I received 6 years of public school education, 7 years of private school education and 5 years of tertiary education. I hold a degree from one of Australia’s most prestigious universities, paid for by partially scholarships and the remaining with government loans. I chose to start working casually at 16 and I had a fulltime job within a week of graduating university. I am paid on par with my male colleagues and I have access, should I need it, to a range of paid leave. I have requested and received pay increases and I negotiated my pay when I started my current role. I walk past the homeless on my walk home to my clean, spacious apartment in a safe neighbourhood. I worship my God and Saviour Jesus without any fear each week. I have access to subsidised healthcare and the ability to pay for it when my largely healthy body fails me. I could go on. So why do I care about International Women’s Day? Because although the taste of inequality or the voices that I hear to combat it pale in comparison to other women in Australia and around the world, it’s a taste nonetheless. Inequality as a privileged white woman:   From a well-meaning housemate: “You really shouldn’t run that late, particularly around that area. You know what happened [at that bridge], right?” From the guy walking passed me on the street: “Hey, why so sad? You’re beautiful. Smile for me. I’ll make it worth your while.” From the book on my bookshelf and from the stage at conferences: “Don’t let the first salary offer be the one you take. Challenge it. Ask for a rise when you think you add more value to the company than you’re currently receiving in your pay packet.” From the conservative church: “We’d love your help on this…Great idea, please allow us [men] to take it from here.” From the tech in travel conference website: *List of 40 names, 36 men, 4 women* Inequality in Australia and the world: While I’ve experienced ‘cat calls’ and uninvited propositions, the reality is there was a 25% chance one of the women I sat beside in classes at university would be sexually assaulted, harassed or receive unwanted behaviour while studying. But statistically, if she tragically experienced it and courageously reported it, she’d join a whopping <1.5%. Outside those sandstone walls, we have women sexually assaulted in their homes and women forced into prostitution. (2016, The University of Sydney) While I receive equal pay thanks to enterprise bargaining, I share a house with a woman in a very similar role + industry who does not. Queensland women receive 16% less than men as an average of weekly earnings (2017, Workplace Gender Equality Agency). Globally, women are disproportionally represented in low-paying, insecure and undervalued household work (2015, UN Women) While I have the luxury to work in an professional field with a high proportion women, I live in a country where the proportion of women in management drops from 37% in any management role to 16.3% in the C-suite (2015, AFR). Should we jump across to our political scene, women make up only 29% of Australian parliaments (2015, The Guardian). Globally? 23%. (2016, World Bank) While I have a pastor who is willing to boldly speak up for change in the church and society, the Christian church has historically upheld patriarchal structures in their attempt to interpret and practice scripture. It is not uncommon for Australian churches to have little to no women involved in church services or have paid roles within the church at large. Outside Australia and the Christian faith, women are taught to practice more faith-based gender protocols than men. Women are segregated during religious services, restricted from entering particular places of worship or perhaps during menstruation, and unable to take up leadership or instructing roles. Further, practices, largely taught and regulated by men of faith, can involve physical mutilation, non-consensual youth marriage or excommunication for failing to adhere to discriminatory gender-specific teachings. So despite being a privileged white woman, and knowing it’s not just about me, I’m motivated and passionate about this singular day and on the 364 that follow it. Men and women are all made in the image of God and intricately different from each other. However discrimination, harassment and inequality continues to prevail. Today is public reminder of my privilege and reminder to be bold for change.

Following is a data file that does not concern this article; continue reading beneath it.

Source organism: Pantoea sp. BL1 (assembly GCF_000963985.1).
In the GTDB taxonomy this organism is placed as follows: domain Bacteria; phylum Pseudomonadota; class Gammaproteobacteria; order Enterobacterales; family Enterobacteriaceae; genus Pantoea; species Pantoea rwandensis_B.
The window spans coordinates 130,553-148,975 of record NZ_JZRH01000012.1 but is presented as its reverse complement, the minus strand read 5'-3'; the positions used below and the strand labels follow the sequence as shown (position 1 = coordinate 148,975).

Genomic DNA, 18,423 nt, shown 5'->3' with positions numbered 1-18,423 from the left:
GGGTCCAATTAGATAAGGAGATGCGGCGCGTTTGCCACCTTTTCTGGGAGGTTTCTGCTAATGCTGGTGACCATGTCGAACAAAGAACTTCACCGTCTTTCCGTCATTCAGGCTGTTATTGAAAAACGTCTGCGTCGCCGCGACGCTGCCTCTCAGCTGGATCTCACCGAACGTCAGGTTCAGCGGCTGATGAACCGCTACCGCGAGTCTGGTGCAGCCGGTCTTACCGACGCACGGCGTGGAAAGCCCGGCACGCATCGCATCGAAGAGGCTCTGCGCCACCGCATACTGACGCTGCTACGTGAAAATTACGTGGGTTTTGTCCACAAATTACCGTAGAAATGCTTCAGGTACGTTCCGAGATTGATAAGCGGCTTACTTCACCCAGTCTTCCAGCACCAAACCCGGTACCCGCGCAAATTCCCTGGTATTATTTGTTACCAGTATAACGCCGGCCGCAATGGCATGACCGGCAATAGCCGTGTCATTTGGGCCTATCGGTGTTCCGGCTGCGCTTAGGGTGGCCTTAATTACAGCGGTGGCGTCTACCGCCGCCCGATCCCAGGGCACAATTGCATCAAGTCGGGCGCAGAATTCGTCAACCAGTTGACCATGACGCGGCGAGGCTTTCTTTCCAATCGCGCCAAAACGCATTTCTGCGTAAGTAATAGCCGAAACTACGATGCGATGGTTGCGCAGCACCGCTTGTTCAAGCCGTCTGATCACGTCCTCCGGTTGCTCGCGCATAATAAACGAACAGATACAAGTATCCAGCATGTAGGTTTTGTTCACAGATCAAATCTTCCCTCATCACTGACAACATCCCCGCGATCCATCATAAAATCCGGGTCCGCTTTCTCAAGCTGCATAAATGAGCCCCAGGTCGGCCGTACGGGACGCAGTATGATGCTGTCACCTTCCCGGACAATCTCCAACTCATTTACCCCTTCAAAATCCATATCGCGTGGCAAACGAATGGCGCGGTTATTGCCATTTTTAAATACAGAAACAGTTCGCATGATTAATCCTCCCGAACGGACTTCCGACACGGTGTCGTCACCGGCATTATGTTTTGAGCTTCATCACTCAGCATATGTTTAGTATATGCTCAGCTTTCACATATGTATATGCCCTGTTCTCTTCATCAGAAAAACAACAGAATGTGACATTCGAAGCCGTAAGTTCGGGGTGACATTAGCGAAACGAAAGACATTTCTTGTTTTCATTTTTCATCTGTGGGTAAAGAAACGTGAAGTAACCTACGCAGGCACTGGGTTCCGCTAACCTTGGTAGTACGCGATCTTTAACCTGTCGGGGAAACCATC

Hamish Blake made a little Flipagram of his wife Zoe Foster Blake and the literal+figurative hats she regularly wears. Spotify suggested some female artist playlists I may be interested in. Virgin Australia ‘grammed an all women crew who recently flew Sydney-Adelaide. David Jones launched a new ‘At the DJ table’ video content series “featuring an incredible group of Australian women.” The NSW Police Force posted a ‘shout out’ with a photo of women officers marching. My old boss and dear friend posted a pic of the old office crew decked in purple attire. Mike Baird announced the NSW Public Service was now 100% flexible for all senior staff. Sisters are doing it for themselves. On International Women’s Day, we wanted to share this great shot of our all-female flight crew taking the reins on a trip from Sydney to Adelaide recently. A photo posted by Virgin Australia (@virginaustralia) on Mar 7, 2016 at 2:06pm PST My commute and lunchtime social media scroll sessions today were filled with articles, photos, quotes and statements of support for International Women’s Day. And so it should. Today is a day to celebrate the social, economic, cultural and political achievement of women – locally, nationally and globally. It’s been celebrated in varying degrees for more than a century and remains an opportunity to demonstrate how we value 49.6% of our world population, the same proportion who continue to struggle with structural and cultural inequality. It’s also a platform to bring pertinent gender issues to the forefront. Brands, corporations, government and media agencies all celebrated differently. This weekend there were women’s fun runs and triathlons, today there were breakfasts, policy announcements, advertisements, social media posts and editorials. Their support of women was unquestionable. However, there was one key institution absent from the celebrations. The church. I used my lunch break to extensively search the internet – in hope. I trawled through the Facebook and Twitter channels of notable pastors, large churches and Christian organisations. I looked on key websites for opinion editorials or blog articles. I looked for anything or anyone recognising today, even just a humble #internationalwomensday. Here’s what I found: –          Michael Jensen shared this post on the value and role of men and women. ‘For Christians, woman aren’t property or baby makers. We’re witness to the life of Jesus Christ in our bodies…. Posted by Michael Jensen on Monday, March 7, 2016   –          John Dickson took the opportunity to share and challenge the doctrinal position held by the Sydney Anglican Diocese on women preaching. This International Women’s Day might be a good moment to revisit what was once (up until about 1990) the standard… Posted by John Dickson on Monday, March 7, 2016   –          Eternity magazine online re-posted an Open Doors article on women in Iraqi refugee camps.   Nothing from Australia’s largest church Hillsong. (Although it is their second of three women’s conferences today, so I’d be surprised if they didn’t do something with the 5000+ in attendance.) Nothing from some of Sydney’s largest churches. Nothing from my new church in Brisbane. Nothing from the leaders of Australia’s churches. It makes me wonder, why is the church not joining the rest of society in celebrating women? We live in a day that equality is high on the agenda: be it gender, marriage or economic. Further, we live in a day that society is very critical of the church. And for good reason, the church, as an institution, does not have such a great track record with inclusion and transparency. The same sex marriage conversation is evidence enough. The inclusion of ‘to submit’ in marriage vows brought the biblical role of women in marriage into the spotlight a few years ago. And even in February, ABC deemed it newsworthy to publish an article on the Anglican Archbishop of Sydney’s response to a question on gender equality at the annual prefect ceremony. The students were torn in how to reconcile his comments and the empowering words of their teachers, and society. I can understand why. Women make up half the population and close to 60% of the Australian church. Be it conscious or unconscious, the decision for the church to neglect the largest international day celebrating women adds propensity to the argument that the church doesn’t value women equally. See in the church failing to recognise the importance of day, it fails in joining the rest of our society is demonstrating we value and celebrate women and their role in our communities. And while men largely lead the church, a theological conversation I’m not having here, today was an opportunity for men and women. An opportunity for brothers and sisters alike to rally around their sisters past, present and future. Celebrating International Women’s Day is about saying to women “we love, care, appreciate, support and need you”. It’s saying it to every woman as she seeks equality in her life as a daughter, sister, mother, wife, worker, volunteer, teacher, nurse, truck driver, policewoman, children’s worker, pastor, student minister or corporate executive. At a personal level, I know my church values women. When a sister and I raised our frustrations that the past 4 video testimonies at church had been men, my campus pastor said he shared them and knew the next 4 would be women. If only they could be more equally distributed. And again, when deciding on making it my new home church, I shared the lack of women involved in the services bothered me. It concerned him also. He shared the problem was often having enough women willing to be involved. Taking time to celebrate women encourages women to continue on as they are, to look and push for opportunities, to enable (with words of affirmation and training) our sisters to be bold and serve, but also shows young girls to aspire to take active roles in their church. It also encourages our brothers to look to publicly and privately encourage, acknowledge and support women in the church. I hope the church values women, and I mourn the decision of friends to leave the church and the faith because they don’t believe so. But we need to hear it and see it to believe it. Women have played a huge role in the history of the church. Women continue to play a critical role in the church. Literally. Without women the church would more than halve. Celebrating women today shows the future generations that the church does indeed recognise equality of men and women, irrespective of how scripture is interpreted and played out in denominations and individual churches. We need today to remind us we need to pray, encourage, train and nurture women to continue to be active in the church, for Christ’s glory. When I ask the question, ‘why isn’t the church celebrating women?’ I am being deliberately provocative. But we need to be provoked.     As a post-script here are some Christian women I think are worth celebrating today: –          Florence Young, my great great aunt who led evangelistic outreaches to the Polynesian workers at her brothers’ sugar mills, served with China Inland Mission and established the South Sea Evangelical Mission –         Bobbie Houston, Hillsong cofounder who spearhead the Sisterhood ministries changing the way women meet together around the gospel –          Raechel Myers, co founder of She Reads Truth, a daily devotional website used by millions of women (and now men ‘hereadstruth.com’) regularly –      My dear friends A, H, E all currently understand ministry traineeships of various forms   Care to share?Click to share on Facebook (Opens in new window)Click to share on Twitter (Opens in new window)Click to share on Pinterest (Opens in new window)Click to share on LinkedIn (Opens in new window)